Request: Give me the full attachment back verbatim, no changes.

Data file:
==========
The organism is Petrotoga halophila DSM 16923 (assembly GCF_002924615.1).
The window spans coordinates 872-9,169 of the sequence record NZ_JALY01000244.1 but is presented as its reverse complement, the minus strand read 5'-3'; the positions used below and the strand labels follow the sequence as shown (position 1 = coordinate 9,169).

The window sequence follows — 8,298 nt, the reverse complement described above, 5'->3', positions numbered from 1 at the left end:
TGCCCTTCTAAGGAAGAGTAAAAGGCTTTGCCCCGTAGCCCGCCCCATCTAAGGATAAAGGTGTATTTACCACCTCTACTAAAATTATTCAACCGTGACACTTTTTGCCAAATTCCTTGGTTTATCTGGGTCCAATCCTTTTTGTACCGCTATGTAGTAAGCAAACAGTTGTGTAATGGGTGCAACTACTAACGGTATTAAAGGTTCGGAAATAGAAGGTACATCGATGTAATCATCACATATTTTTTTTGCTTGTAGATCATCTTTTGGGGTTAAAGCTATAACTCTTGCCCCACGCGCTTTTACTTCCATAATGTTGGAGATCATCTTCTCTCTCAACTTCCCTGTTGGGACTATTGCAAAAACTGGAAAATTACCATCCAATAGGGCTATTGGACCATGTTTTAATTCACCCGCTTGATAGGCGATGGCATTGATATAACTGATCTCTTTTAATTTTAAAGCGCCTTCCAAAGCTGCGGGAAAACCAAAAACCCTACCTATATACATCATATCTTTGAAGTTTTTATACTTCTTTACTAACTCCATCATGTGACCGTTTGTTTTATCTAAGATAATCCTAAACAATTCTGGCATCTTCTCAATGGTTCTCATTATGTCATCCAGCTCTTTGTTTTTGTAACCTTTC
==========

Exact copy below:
The organism is Petrotoga halophila DSM 16923 (assembly GCF_002924615.1).
The window spans coordinates 872-9,169 of the sequence record NZ_JALY01000244.1 but is presented as its reverse complement, the minus strand read 5'-3'; the positions used below and the strand labels follow the sequence as shown (position 1 = coordinate 9,169).

The window sequence follows — 8,298 nt, the reverse complement described above, 5'->3', positions numbered from 1 at the left end:
TGCCCTTCTAAGGAAGAGTAAAAGGCTTTGCCCCGTAGCCCGCCCCATCTAAGGATAAAGGTGTATTTACCACCTCTACTAAAATTATTCAACCGTGACACTTTTTGCCAAATTCCTTGGTTTATCTGGGTCCAATCCTTTTTGTACCGCTATGTAGTAAGCAAACAGTTGTGTAATGGGTGCAACTACTAACGGTATTAAAGGTTCGGAAATAGAAGGTACATCGATGTAATCATCACATATTTTTTTTGCTTGTAGATCATCTTTTGGGGTTAAAGCTATAACTCTTGCCCCACGCGCTTTTACTTCCATAATGTTGGAGATCATCTTCTCTCTCAACTTCCCTGTTGGGACTATTGCAAAAACTGGAAAATTACCATCCAATAGGGCTATTGGACCATGTTTTAATTCACCCGCTTGATAGGCGATGGCATTGATATAACTGATCTCTTTTAATTTTAAAGCGCCTTCCAAAGCTGCGGGAAAACCAAAAACCCTACCTATATACATCATATCTTTGAAGTTTTTATACTTCTTTACTAACTCCATCATGTGACCGTTTGTTTTATCTAAGATAATCCTAAACAATTCTGGCATCTTCTCAATGGTTCTCATTATGTCATCCAGCTCTTTGTTTTTGTAACCTTTC